Comes with a Smile # reviews
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Damien Jurado | Ghost Of David (Sub Pop)
A recent trip to Seattle found me in a bar, but not some dark, smoky back room this was a shiny, air-conditioned arrangement on the top floor of a downtown shopping centre. Eyes trained on TV's showing the ball game I'd forsaken. Few took notice of the burly, shaven headed singer in the corner or the words flowing from him, which was their loss, he was the reason I was here. If they'd been bothered they'd have found at least one song was about them. His soft voice, at odds with his appearance, telling tales of longing and loss, stories a young Paul Simon would have killed for and are now only surpassed by Joe Henry. No-one could have witnessed everything he tells, for this is a man who has 'seen the brighter side of the roads that lead to hell' and has 'found salvation in the places where you drink' so maybe sitting unnoticed in a bar means he's absorbed others tales and re-tells them as if to warn of such tragedy. This album, like that night, is minimal, mainly only a guitar for backing, sometimes a piano with an occasional drum machine or experimental noises, but it's the words that matter and a measure of their strength is when Rose Thomas takes the lead in Parking Lot and even the lounge drum beat can't stop the tears. The noodlings and do-it-yourself production just add to the intrigue as the tempo changes as the album progressively draws you in until there's just a telephone ringing in an empty house, it could be for you, but after what you've heard, dare you answer it?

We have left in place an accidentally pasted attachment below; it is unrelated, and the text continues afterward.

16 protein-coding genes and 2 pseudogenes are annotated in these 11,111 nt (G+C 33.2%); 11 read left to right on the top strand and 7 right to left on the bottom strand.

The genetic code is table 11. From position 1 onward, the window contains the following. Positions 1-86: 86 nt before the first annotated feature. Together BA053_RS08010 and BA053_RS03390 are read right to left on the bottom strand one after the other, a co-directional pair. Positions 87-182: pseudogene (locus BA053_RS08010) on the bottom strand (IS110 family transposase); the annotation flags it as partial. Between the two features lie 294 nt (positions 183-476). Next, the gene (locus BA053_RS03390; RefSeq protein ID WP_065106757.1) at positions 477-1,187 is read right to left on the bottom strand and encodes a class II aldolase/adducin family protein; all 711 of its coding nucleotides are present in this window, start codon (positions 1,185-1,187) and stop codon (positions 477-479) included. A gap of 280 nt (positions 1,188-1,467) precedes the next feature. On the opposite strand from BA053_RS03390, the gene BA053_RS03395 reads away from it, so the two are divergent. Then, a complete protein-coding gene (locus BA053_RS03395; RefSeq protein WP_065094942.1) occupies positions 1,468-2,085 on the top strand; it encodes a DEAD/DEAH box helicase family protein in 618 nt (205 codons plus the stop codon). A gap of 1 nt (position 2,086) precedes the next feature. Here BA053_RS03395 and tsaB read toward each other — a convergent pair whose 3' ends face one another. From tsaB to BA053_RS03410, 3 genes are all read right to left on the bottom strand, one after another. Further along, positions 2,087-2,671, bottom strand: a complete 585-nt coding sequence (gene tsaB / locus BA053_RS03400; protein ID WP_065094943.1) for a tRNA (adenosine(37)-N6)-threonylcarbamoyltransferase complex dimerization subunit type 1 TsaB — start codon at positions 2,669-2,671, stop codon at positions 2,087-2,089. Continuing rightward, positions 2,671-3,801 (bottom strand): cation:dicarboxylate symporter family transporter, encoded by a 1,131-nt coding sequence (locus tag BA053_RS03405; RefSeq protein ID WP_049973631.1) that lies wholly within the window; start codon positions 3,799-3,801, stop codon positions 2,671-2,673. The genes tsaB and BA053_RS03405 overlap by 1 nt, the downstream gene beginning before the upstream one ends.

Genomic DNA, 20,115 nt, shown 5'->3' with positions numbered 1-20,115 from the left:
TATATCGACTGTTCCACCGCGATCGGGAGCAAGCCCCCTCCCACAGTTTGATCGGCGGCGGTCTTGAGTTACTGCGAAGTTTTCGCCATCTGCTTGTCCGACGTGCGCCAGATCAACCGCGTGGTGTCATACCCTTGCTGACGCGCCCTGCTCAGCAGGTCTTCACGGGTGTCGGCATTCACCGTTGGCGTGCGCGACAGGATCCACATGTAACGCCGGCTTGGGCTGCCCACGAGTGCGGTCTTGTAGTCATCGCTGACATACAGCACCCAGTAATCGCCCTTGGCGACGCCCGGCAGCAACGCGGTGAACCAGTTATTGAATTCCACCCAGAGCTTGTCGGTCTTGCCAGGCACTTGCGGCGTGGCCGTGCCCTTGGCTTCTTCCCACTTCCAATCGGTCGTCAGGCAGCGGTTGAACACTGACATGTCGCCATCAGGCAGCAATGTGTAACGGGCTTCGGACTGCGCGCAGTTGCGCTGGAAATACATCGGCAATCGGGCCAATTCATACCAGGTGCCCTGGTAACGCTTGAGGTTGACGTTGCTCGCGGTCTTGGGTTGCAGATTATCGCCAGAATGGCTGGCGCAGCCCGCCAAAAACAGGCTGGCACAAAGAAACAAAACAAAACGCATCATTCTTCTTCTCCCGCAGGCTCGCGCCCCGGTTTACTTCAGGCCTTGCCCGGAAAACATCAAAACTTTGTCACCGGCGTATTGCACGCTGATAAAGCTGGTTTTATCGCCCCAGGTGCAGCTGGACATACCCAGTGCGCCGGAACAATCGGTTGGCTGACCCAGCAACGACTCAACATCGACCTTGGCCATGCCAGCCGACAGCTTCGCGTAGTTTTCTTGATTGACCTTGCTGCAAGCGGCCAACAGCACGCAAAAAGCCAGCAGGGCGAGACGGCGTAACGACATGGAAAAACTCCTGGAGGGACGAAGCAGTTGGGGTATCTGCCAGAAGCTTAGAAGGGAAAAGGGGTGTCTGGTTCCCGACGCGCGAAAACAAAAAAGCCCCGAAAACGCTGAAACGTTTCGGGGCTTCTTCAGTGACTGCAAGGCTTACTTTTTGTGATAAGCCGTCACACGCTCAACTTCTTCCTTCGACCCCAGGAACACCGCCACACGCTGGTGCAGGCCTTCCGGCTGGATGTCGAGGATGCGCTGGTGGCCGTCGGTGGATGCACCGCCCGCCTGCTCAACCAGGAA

Laurence Arnold
CWAS #6 - Autumn 2000